For prospective and current retirees who are concerned that “unexpected” or extreme longevity may lead them to run out of money, there are few strategies more effective than the decision to delay Social Security benefits. The tradeoff – where payments are not received now, in exchange for higher payments in the future – is similar to buying an income annuity, or investing in a bond ladder that will begin liquidating in the future… except that the implicit “pricing” of the decision to delay Social Security is far better than any commercial annuity or bond yields available today.
The caveat to the approach, however, is that Social Security dependent benefits may also be available for those in their 60s who still have young children in the home – an increasingly common situation, between couples who start a family later and the rising divorce rate that has also led to a greater frequency of second marriages with young children. And the availability of dependent’s benefits can significant diminish the benefit of delaying Social Security; while delaying does increase the individual’s own benefits in the future, along with potential survivor benefits, waiting may also permanently forfeit children’s benefits that won’t be available down the road (as the children may be too old by the time the retiree reaches age 70).
In light of this situation, planning for Social Security benefits with “young” children in the home (those under age 18) needs to be done more carefully. In some situations, the children may be so close to 18 that it’s still worthwhile to delay. In other scenarios, the opportunity to file-and-suspend at age 66 – starting both spousal benefits and activating dependent benefits as well – may be the best way to go. But in many situations, the potential dependent and spouse’s benefits are so large – even with the “maximum family benefit” limitations – that the best strategy, even in the long run, is to start benefits as early as possible (especially if the Earnings Test will not apply!).
(Michael’s Note: Some Social Security claiming strategies discussed in this article have been materially impacted by the Bipartisan Budget Act of 2015, which has eliminated most forms of the File-and-Suspend strategy. See “Congress Is Killing The File-And-Suspend And Restricted Application Social Security Strategies” for further details.)
Social Security Dependent Benefits For Children And The Maximum Family Benefit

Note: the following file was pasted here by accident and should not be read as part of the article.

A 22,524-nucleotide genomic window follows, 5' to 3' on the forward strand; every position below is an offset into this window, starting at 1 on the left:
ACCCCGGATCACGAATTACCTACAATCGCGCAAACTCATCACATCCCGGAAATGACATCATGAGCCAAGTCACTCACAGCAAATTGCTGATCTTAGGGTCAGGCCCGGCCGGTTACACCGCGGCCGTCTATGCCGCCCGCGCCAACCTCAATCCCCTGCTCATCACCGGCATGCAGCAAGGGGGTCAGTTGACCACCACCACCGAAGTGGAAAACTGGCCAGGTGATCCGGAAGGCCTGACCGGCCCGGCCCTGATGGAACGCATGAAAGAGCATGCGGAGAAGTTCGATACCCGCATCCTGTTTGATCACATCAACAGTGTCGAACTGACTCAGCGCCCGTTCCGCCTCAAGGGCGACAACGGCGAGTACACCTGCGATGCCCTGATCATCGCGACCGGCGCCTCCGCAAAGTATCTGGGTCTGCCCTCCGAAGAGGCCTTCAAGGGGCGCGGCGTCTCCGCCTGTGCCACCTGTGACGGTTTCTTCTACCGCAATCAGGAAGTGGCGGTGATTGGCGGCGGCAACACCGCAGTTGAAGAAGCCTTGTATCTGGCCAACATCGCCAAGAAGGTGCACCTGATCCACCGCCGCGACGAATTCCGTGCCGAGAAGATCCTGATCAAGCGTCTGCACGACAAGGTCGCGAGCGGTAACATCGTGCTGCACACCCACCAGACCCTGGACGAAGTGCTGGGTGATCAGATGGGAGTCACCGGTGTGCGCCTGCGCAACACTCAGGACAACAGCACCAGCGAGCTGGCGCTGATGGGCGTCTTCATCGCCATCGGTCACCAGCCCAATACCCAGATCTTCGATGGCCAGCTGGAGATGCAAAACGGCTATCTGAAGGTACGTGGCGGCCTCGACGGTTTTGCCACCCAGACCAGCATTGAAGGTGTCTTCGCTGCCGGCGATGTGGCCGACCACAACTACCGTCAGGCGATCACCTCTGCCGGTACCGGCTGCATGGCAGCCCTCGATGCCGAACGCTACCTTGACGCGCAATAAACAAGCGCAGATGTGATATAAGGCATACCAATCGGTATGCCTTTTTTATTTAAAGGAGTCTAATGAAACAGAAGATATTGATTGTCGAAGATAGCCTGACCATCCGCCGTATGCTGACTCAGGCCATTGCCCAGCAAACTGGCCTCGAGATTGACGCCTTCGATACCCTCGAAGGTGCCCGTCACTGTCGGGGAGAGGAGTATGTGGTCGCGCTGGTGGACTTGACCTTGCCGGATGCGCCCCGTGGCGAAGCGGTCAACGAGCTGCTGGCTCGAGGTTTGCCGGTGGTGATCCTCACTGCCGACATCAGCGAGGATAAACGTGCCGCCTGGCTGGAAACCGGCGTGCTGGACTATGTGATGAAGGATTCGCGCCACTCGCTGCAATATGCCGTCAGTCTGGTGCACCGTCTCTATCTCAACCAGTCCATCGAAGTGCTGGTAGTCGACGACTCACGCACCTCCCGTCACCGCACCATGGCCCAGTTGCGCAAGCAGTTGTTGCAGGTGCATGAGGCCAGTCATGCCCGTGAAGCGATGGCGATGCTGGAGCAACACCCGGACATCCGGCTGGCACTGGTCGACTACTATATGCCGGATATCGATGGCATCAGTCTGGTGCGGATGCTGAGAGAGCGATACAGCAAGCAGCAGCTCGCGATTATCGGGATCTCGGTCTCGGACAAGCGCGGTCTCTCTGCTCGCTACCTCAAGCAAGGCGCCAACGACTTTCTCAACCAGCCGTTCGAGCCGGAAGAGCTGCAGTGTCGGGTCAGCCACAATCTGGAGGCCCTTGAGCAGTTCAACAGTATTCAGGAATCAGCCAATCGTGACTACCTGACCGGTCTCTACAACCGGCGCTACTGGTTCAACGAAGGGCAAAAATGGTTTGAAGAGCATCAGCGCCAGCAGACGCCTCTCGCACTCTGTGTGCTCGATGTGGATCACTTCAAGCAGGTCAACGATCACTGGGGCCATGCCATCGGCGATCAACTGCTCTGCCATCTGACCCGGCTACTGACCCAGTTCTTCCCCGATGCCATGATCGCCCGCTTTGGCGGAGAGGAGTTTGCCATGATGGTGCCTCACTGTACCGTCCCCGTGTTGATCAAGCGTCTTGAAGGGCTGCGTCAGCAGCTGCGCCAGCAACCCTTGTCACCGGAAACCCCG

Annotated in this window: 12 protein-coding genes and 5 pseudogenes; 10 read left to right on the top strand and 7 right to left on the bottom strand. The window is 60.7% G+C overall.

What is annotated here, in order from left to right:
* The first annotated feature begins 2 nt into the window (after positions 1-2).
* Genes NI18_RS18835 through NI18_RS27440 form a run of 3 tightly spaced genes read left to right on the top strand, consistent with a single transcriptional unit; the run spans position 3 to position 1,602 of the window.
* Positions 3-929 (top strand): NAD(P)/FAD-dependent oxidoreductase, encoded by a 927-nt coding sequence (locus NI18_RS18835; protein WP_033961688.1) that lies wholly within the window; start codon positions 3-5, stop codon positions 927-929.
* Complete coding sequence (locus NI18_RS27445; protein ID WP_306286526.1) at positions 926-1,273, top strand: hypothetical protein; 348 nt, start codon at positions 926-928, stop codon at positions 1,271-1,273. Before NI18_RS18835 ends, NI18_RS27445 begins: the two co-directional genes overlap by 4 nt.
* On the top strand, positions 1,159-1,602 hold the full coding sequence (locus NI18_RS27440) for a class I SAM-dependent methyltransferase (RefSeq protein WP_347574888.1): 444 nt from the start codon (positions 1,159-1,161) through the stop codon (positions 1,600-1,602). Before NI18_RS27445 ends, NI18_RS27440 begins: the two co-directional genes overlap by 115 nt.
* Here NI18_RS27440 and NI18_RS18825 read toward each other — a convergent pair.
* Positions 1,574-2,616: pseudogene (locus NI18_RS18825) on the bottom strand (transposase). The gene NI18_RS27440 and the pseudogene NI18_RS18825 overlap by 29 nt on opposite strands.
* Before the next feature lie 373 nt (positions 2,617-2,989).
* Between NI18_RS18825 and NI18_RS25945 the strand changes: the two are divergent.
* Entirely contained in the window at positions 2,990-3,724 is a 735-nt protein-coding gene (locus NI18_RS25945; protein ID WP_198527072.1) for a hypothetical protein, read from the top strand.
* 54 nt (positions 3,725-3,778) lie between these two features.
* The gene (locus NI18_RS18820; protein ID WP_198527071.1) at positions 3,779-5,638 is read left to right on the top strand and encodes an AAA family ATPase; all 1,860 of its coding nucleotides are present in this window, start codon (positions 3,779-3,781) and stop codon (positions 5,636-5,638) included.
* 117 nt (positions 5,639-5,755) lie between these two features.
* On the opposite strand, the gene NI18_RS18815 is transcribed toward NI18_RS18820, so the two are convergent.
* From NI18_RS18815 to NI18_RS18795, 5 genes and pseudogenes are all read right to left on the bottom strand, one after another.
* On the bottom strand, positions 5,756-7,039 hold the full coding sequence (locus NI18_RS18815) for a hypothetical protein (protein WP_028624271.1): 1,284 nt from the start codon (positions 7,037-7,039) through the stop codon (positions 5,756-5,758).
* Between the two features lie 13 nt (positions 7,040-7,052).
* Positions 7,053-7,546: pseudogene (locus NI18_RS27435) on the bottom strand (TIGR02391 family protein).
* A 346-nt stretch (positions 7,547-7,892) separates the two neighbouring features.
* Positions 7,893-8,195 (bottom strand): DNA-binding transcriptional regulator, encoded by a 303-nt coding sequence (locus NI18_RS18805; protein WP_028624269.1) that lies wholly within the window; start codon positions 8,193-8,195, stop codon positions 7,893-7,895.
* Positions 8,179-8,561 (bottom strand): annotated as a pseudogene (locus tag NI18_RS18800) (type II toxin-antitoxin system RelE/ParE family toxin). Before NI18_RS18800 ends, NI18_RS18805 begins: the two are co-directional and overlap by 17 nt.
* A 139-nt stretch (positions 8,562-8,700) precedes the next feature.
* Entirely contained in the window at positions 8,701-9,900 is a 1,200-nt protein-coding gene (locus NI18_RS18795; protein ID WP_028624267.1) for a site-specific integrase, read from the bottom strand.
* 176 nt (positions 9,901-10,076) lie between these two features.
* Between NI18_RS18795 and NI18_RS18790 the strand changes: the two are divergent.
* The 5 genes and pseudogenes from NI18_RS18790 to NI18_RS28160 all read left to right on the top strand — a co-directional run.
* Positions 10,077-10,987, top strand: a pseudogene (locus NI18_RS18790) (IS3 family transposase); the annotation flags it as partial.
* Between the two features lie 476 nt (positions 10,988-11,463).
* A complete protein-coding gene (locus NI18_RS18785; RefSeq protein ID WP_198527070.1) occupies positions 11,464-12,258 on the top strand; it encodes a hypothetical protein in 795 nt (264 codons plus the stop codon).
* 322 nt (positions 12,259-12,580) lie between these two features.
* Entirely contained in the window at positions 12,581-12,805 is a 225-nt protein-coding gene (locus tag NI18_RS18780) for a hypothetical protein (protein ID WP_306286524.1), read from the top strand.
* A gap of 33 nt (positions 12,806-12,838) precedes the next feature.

When someone is eligible for individual retirement benefits under Social Security, it is also possible for his/her dependent child (including biological children, [legally] adopted children, and even stepchildren) to receive payments as well. To be eligible, the child must be unmarried and under the age of 18 (if still in high school, the child is eligible until graduate or two months after turning age 19, whichever comes first). Children over age 18 are also eligible if they are disabled, with no upper age limit, as long as the disability started before the age of 22. The dependent child benefit is equal to 50% of the unreduced benefit the parent would receive at full retirement age (i.e., their Primary Insurance Amount or PIA), which means even if the parent starts early (reducing their own benefit) the child’s benefit remains the same.
Notably, a spouse who is under age 62 is also eligible for a spousal benefit under these rules, as long as the spouse is a parent caring for a qualifying child who is under the age of 16. Given this age threshold, it’s notable that the young spouse’s parent benefit will end earlier – by age 16 – than the dependent child’s own benefits, which lasts until 18.
If there are multiple children, each child is eligible for a dependent child benefit – in addition to a potential spousal benefit – but the total benefits paid under one person’s earnings record are limited to a maximum family benefit that varies from 150% to 180% of the PIA. To the extent that total family benefits – including the retiree and dependent children, as well as any spousal benefits paid based on the retiree’s worker record – exceed this maximum, the share of benefits for the spouse and dependent children (also known as “auxiliary benefits”) will each be reduced proportionately until brought down to the family maximum threshold.
Example. James is eligible for a $2,000/month Social Security benefit at full retirement age. In addition, he has two young children and a younger spouse who would each be eligible for benefits (of $1,000/month each). James’ maximum family benefit under the 2014 formula would be approximately $3,478, of which his own benefit takes up $2,000/month. As a result, the remaining $3,478 – $2,000 = $1,478/month will be divided evenly amongst his two children and spouse, for auxiliary benefits of (only) $492/month. If one of the children turns 18, such that she is no longer eligible, the $1,478 will then be reallocated evenly amongst the two remaining beneficiaries (assuming both are still eligible) and their benefits will be adjusted up from $492/month to $739/month.